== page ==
Cross-border marketing development is booming, as international tourism has continued to grow for six consecutive years since 2015. The number will keep increasing over at least the next ten years. A statistic indicated that there were almost 1.2 billion international tourists in 2015, and it is expected to reach 18 billion by 2030. The international tourist receipts are also expected to grow from USD 1,260 billion in 2015 to nearly USD 2 trillion by 2026, an increase of more than 50 per cent.
Frankly, I am not surprised with these figures, as all of us can witness how ‘travel’ turns to an indispensable part of our lives, like for holidays, graduation, honeymoon, retirement, etc.. Tourism has become a ‘necessity’ to some extent, and our contribution to ‘tourism’ has created tremendous travel-related business opportunities for the market and also contributed to the overall global economic development.
According to the World Tourism and Travel Council (WTTC) data, it shows that the direct contribution of international travel and tourism was three per cent of global total GDP in 2015, about USD 2,230 billion. This number is forecast to rise by 4.2 per cent in the next decade to around USD 3,500 billion in 2026. In 2015, the total tourism receipts (direct and indirect contribution) accounted for about 10 per cent of global GDP, equivalent to USD 7,200 billion. In a regional level, Asia and the Pacific were the most popular, receiving nine per cent more international arrivals, more than double of the global average increase of four per cent in the first half of 2016.
It is expected that by 2030, the Asia-Pacific region will host the world’s one-third of the international tourists. Across the Asia-Pacific region, China attracted the largest number of international tourists, followed by Thailand, Hong Kong, Malaysia, and Japan. The tourists visiting these five places accounted for 57 per cent of international tourists in the Asia-Pacific region. The data shows that the top five international visitors of the major tourist cities in Asia, such as Singapore and Bangkok, were from other cities in Asia; for example, Hong Kong contributed the most tourists in Bangkok. In 2015, up to 1.5 million Hong Kong visitors in Bangkok contributed more than USD 100 million.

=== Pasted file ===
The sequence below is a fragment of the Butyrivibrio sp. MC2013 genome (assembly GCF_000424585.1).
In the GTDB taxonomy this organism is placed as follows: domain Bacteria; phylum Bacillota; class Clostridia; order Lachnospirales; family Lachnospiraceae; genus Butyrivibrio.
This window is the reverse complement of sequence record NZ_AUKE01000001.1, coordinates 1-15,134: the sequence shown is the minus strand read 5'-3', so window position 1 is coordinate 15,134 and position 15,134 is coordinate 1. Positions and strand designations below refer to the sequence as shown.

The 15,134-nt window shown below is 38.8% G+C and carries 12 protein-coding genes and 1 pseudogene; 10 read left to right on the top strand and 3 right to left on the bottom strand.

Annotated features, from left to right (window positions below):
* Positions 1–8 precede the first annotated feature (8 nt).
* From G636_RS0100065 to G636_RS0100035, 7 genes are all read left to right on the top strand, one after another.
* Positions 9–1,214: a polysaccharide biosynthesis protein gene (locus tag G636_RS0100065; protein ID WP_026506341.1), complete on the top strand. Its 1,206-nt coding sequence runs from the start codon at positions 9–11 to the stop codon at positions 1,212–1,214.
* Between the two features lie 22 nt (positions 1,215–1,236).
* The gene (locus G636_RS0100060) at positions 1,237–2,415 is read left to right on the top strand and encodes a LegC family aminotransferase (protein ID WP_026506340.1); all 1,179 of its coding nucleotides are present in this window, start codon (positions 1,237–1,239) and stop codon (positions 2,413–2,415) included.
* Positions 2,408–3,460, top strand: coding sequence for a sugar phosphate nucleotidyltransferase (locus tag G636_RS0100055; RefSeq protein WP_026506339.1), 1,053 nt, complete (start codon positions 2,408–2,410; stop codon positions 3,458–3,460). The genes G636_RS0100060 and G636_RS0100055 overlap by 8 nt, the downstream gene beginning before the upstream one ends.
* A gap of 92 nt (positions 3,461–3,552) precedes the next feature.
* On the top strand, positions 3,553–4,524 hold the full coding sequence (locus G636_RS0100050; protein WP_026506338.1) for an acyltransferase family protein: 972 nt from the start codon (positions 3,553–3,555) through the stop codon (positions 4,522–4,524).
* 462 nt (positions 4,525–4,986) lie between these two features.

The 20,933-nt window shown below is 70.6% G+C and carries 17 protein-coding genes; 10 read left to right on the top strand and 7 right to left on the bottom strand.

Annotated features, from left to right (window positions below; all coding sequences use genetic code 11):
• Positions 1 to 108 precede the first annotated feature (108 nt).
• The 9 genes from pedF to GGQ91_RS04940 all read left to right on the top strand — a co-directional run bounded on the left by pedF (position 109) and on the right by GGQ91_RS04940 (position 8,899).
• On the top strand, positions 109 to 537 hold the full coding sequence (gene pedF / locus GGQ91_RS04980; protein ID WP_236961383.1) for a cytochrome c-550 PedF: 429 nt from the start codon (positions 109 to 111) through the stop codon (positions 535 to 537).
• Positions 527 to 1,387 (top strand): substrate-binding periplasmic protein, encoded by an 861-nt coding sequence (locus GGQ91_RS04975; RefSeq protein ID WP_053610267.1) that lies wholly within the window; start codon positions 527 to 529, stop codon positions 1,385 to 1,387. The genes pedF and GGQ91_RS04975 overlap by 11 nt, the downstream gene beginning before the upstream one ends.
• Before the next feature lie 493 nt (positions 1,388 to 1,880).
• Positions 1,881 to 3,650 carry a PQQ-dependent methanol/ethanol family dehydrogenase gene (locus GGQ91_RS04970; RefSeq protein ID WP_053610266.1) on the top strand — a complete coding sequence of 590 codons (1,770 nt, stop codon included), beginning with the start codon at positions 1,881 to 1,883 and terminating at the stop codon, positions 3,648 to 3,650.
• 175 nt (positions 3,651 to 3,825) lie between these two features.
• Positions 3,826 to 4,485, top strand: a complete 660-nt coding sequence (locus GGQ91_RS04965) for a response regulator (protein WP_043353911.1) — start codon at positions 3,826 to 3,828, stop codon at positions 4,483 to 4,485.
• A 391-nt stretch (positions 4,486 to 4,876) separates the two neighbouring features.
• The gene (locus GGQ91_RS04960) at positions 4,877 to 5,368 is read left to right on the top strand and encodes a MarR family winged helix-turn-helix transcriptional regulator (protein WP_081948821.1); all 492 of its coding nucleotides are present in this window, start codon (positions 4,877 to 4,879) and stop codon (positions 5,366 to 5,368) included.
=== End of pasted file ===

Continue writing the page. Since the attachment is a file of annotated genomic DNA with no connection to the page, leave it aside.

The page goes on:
Among Asian tourists, Chinese tourists are the key to the development of cross-border tourism. In 2015, Chinese tourists were the world’s top spenders in international tourism receipts with spending around USD 290 billion, which is approximately equivalent to Singapore’s GDP. Compared to the second-ranked American tourists, Chinese tourists spent nearly more USD 180 billion than American tourists. More noteworthy is that currently only five per cent of China’s 1.4 billion population have passports, which are about 70 million people.
Assuming there is a slight increase of one per cent in the number of passport holders, the overall spending will increase by USD 52 billion. Today, in order to seize this group of affluent Chinese tourists, consumer brands as well as government departments and institutions are trying to interpret the behaviors of Chinese tourists.